Are You Shifting Left Enough?

Are You Shifting Left Enough?

Estimated reading time: 5 minutes

I looked Death in the face years back

I held tears back

I gathered myself and stared back

I’m from where you don’t crack, the weak don’t live

You gotta bounce back, homie, the streets don’t give

— Jay-Z (Hip-Hop Billionaire – debut album released at age 26)

“I was 17 and already I’d become a joke to some people. Everyone recognized me so I couldn’t just get a job at Blockbuster. It was a very difficult time.”

— Corey Feldman (embattled former child star – famous since age 3)

History is replete with cautionary tales of kids who were born with such undeniable star quality that Show Business couldn’t wait to get its hands on them, hastily shoving those callow talents into the spotlight only to chew them up and spit them out once time had proven they were too immature and inexperienced to withstand its glare. Bucking that trend, Jay-Z had nearly lived an entire lifetime by the time he acquired his first taste of stardom, not releasing his first album (“Reasonable Doubt”) until the age of 26 – an old man in Hip-Hop Years. He’d been tested all his life, navigating the perils of growing up in the streets of ‘80s Brooklyn to beat the odds and reach adulthood virtually unscathed yet battle-hardened to anything the music biz or super-stardom could throw at him. He’s now a mogul and half of a “Billionaire Net Worth” Power Couple.

Likewise, GitHub and your own internally managed Source Code Control System (SCCM) are full of promising software borne of elbow grease and ingenuity. You get excited after the success of a Proof-of-Concept (PoC). Your confidence grows with every PASS result from a Unit, Regression, or Functional Test. But thrusting that application into the Production spotlight w/o vetting its ability to withstand a Production workload is a recipe for disaster that risks an infrastructure full of “strung out, has-been” software. That’s where Performance Testing comes into play – Performance Testing puts an application through its paces and assesses its readiness for the Production “streets [that] don’t give”, where “weak [software] don’t live.”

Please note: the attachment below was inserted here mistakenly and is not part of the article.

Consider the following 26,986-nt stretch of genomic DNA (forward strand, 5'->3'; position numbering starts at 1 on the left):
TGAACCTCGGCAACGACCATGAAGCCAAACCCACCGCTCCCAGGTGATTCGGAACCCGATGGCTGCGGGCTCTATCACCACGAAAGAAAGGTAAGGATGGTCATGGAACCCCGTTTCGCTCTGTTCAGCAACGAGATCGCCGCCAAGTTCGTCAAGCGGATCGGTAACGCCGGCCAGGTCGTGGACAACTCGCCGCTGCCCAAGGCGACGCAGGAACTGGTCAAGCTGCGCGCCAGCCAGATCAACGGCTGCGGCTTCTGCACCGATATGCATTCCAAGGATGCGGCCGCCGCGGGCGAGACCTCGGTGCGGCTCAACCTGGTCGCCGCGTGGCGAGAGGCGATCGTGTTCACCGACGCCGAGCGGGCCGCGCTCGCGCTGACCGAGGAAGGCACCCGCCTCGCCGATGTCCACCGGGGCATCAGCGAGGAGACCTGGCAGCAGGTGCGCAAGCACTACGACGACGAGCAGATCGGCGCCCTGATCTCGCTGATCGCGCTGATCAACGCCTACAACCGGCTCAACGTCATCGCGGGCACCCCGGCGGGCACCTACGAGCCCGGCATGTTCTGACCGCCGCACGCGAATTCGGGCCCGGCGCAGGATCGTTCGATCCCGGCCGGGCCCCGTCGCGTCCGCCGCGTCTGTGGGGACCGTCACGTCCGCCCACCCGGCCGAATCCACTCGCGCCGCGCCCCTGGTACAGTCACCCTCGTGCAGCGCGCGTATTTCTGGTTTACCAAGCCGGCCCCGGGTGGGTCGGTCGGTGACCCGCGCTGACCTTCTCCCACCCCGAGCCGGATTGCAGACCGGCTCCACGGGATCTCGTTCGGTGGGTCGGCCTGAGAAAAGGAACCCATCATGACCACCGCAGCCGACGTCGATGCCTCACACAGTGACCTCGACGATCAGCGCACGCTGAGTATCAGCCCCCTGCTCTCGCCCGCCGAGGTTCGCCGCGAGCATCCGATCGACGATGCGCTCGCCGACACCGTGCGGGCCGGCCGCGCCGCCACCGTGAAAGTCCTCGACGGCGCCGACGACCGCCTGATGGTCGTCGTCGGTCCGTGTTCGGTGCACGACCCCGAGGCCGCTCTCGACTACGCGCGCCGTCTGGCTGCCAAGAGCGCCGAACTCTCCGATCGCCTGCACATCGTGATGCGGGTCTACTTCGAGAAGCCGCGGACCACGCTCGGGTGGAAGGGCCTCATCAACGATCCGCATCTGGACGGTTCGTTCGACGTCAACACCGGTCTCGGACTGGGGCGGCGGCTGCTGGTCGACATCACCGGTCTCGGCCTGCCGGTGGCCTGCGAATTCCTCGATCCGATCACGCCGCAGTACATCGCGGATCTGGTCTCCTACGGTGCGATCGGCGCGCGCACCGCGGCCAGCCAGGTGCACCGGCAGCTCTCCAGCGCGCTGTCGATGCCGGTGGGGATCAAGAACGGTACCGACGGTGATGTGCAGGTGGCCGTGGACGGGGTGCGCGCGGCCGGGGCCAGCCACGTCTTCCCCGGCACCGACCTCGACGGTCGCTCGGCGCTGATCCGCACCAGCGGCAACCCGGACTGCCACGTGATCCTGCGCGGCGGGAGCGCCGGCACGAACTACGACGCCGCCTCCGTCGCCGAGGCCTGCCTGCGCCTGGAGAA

Last Stop – CI/CD Pipeline?

Up until this point, industry focus has been honed primarily on Shift-Left processes, whereby non-functional testing is integrated earlier in the Software Development Life Cycle (SDLC) by means of automated Performance Unit Tests and Regression Load Testing. This is in contrast to the role Performance Testing historically has played as the final checklist item before Production deployment. But is even THAT too late in the game? Are we shifting left enough? Could a seasoned Performance Professional make an even bigger impact at the Architectural and Software Design Phases?

Shift Left
SOURCE: https://www.srijan.net/blog/

Performance Engineers earn battle scars over decades mining log files, analyzing workload characteristics, and designing relevant load test scripts. Modeling application performance and correlating reams of data. Alerting software development teams to root cause issues and advising on remediation. They’ve seen all sorts design patterns across dozens of client engagements and have become familiar with their performance implications.